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Yes, scrubs: nursing in the 21st century

When setting out to obtain the fastest marathon time in nurse’s uniform, Jessica Anderson hit an unexpected snag. Guinness World Records didn’t recognise the scrubs she ran in as ‘nurse’s uniform’ – which their rules listed specifically to be 'a blue or white dress, a white pinafore or apron, and a traditional white nurse’s cap.' With this oversight, Anderson crossed the marathon finishing line to take 32 seconds off the previous world record, and left the adjudicating body several decades behind her.

Dress. Pinafore. Cap. It’s clear that our cultural mental image of nurses can be archaic. We have seen similarly outdated impressions in the pharma and health industries, where nurses are frequently under-appreciated and ignored, despite them having greater influence and decision-making power with every passing year. Whilst some organisations are starting to catch up, there’s a long way to go to redress this imbalance.

Nurses are the life-blood of our healthcare system. They have the most contact with patients in hospital, provide the majority of the care for individuals with chronic conditions, and consistently give vital practical and emotional support that is less frequently provided by doctors. Specialist nurses are also increasingly involved in making prescribing decisions. For these reasons, and out of respect for the work nurses do, we must involve them in our creative processes. We are not on the wards every day in the way they are, so this is the only way to ensure that what we design is truly fit to serve the people it is made for.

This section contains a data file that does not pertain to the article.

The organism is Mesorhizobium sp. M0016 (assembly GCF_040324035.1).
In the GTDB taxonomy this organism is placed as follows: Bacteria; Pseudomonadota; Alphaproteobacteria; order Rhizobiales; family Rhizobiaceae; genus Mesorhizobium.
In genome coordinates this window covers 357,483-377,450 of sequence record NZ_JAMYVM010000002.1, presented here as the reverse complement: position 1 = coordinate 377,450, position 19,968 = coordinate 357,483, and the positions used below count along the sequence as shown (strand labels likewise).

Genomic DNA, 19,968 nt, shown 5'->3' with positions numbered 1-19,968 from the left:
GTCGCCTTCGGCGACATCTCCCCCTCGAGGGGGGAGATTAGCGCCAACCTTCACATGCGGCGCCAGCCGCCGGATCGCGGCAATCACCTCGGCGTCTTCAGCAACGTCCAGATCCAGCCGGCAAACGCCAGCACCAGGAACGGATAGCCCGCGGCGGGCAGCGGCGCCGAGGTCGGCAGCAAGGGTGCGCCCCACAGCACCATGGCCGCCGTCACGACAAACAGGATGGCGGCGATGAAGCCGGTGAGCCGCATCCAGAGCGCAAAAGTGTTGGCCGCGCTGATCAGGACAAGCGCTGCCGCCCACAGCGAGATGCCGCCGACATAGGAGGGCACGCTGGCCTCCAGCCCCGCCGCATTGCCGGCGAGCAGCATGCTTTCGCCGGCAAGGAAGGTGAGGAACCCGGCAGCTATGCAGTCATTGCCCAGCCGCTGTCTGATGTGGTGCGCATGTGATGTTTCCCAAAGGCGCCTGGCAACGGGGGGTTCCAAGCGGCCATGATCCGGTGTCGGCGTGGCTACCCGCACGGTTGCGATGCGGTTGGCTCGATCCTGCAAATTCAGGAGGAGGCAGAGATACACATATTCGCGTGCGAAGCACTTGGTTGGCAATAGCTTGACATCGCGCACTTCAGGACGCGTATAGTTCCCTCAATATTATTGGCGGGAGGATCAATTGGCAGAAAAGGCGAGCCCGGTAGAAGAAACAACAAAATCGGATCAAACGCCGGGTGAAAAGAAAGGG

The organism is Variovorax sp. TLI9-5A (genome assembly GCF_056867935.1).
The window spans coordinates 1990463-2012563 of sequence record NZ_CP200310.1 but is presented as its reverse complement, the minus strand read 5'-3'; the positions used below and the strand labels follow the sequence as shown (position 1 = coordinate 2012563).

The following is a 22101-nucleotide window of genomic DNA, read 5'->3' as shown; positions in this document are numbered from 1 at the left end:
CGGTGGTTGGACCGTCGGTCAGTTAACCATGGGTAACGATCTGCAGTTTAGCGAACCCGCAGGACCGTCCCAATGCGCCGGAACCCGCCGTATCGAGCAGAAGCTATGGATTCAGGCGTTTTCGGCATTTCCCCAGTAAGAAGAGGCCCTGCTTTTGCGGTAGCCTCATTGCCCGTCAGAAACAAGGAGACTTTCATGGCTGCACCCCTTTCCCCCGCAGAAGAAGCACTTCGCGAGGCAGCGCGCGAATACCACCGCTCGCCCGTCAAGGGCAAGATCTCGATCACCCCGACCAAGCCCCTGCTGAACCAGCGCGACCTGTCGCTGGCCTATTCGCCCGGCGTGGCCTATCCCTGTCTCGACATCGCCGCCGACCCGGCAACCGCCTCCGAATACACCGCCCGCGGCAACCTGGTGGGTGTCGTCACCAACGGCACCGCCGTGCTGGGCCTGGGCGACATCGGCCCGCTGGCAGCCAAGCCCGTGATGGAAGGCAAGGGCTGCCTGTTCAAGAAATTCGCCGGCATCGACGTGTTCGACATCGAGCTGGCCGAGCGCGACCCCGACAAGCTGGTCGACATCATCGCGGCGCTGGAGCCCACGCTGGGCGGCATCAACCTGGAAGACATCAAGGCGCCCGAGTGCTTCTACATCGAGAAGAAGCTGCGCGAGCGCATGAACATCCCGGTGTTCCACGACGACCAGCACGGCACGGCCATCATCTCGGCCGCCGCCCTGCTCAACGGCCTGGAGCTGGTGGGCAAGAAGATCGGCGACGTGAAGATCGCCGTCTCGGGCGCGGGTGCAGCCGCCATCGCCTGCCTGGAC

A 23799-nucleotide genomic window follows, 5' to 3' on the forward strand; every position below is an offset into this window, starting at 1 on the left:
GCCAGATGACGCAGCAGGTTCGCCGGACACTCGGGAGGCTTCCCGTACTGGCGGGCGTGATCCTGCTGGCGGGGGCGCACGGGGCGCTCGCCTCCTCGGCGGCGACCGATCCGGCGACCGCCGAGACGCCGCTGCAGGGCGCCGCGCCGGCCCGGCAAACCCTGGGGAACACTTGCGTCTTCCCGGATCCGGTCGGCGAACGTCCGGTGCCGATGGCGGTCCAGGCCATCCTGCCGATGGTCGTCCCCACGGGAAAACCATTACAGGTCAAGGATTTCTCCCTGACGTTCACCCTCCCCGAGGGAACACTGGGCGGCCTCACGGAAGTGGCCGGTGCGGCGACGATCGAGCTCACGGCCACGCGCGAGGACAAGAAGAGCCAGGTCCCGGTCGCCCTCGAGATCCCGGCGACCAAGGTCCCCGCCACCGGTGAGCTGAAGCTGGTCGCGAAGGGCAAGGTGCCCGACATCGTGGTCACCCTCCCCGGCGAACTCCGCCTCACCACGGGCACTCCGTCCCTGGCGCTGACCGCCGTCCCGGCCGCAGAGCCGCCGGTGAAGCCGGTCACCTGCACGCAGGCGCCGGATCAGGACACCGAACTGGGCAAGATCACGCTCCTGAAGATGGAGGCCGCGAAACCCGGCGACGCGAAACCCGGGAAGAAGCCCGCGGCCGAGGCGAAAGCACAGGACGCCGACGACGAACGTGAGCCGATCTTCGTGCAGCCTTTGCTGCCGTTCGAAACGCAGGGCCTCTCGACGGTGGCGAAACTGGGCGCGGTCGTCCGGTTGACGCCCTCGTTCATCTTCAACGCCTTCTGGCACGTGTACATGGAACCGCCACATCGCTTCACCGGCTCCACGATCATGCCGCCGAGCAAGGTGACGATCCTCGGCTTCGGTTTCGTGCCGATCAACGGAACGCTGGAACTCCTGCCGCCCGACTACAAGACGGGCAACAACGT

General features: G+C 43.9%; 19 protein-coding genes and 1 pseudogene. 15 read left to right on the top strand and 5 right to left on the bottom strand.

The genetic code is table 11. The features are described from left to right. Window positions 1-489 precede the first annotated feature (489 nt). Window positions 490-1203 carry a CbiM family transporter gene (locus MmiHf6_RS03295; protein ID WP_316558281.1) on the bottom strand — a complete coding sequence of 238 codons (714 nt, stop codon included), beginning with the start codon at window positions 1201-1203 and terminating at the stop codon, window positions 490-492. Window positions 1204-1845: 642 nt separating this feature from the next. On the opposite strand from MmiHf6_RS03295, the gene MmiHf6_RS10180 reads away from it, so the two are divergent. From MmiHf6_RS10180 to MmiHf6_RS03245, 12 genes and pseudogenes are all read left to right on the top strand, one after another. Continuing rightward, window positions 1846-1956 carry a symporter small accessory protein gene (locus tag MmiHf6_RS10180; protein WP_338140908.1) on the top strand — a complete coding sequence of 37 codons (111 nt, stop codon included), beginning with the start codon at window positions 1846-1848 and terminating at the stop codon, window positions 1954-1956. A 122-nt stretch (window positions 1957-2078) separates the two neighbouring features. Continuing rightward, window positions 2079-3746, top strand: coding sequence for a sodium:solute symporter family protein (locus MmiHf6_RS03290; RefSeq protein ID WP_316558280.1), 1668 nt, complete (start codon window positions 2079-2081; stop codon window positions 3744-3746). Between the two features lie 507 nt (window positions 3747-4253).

At 11 London, we help health brands (both commercial and not-for-profit) provide informative and practical communications to nurses, across a variety of therapy areas, and always consider specific needs and situations, whether they are hospital or community based, general or specialist nurses. To do this, we regularly work with groups such as the Royal College of Nurses to make sure that what we create for is truly fit for purpose, whether it be to create educational materials for nephrology nurses, or height charts for growth hormone specialists.

We took this approach when we worked with the World Health Organisation to re-align the partograph - a 60 year-old care tool used in childbirth in low-middle income countries all around the world. Our redesign had to meet the needs and skills of a wide range of nurses, midwives and doctors around the world, from remote rural areas to highly developed maternity wards. During the developmental process, our design was shown to 8000 women and accompanying health care professionals, to ensure it universally met the real-life need.

Guinness World Records didn’t mean to be offensive. They just hadn’t updated their processes with the times, and were met with the due response. Following public backlash, they have since awarded Jessica Anderson the world record for fastest female marathon wearing a nurse’s uniform, after admitting its requirements were ‘outdated, incorrect and reflected a stereotype we do not in any way wish to perpetuate.’ (Samantha Fay, vice-president) The incident serves as a reminder that healthcare is constantly changing, and everyone needs to keep up.

About 11 London

11 London is an advertising and communications agency, based in leafy West London. We work in the areas of health and humanity - with organisations, brands or products that improve or prolong life. To learn more about 11 London, please contact Matthew Hunt at


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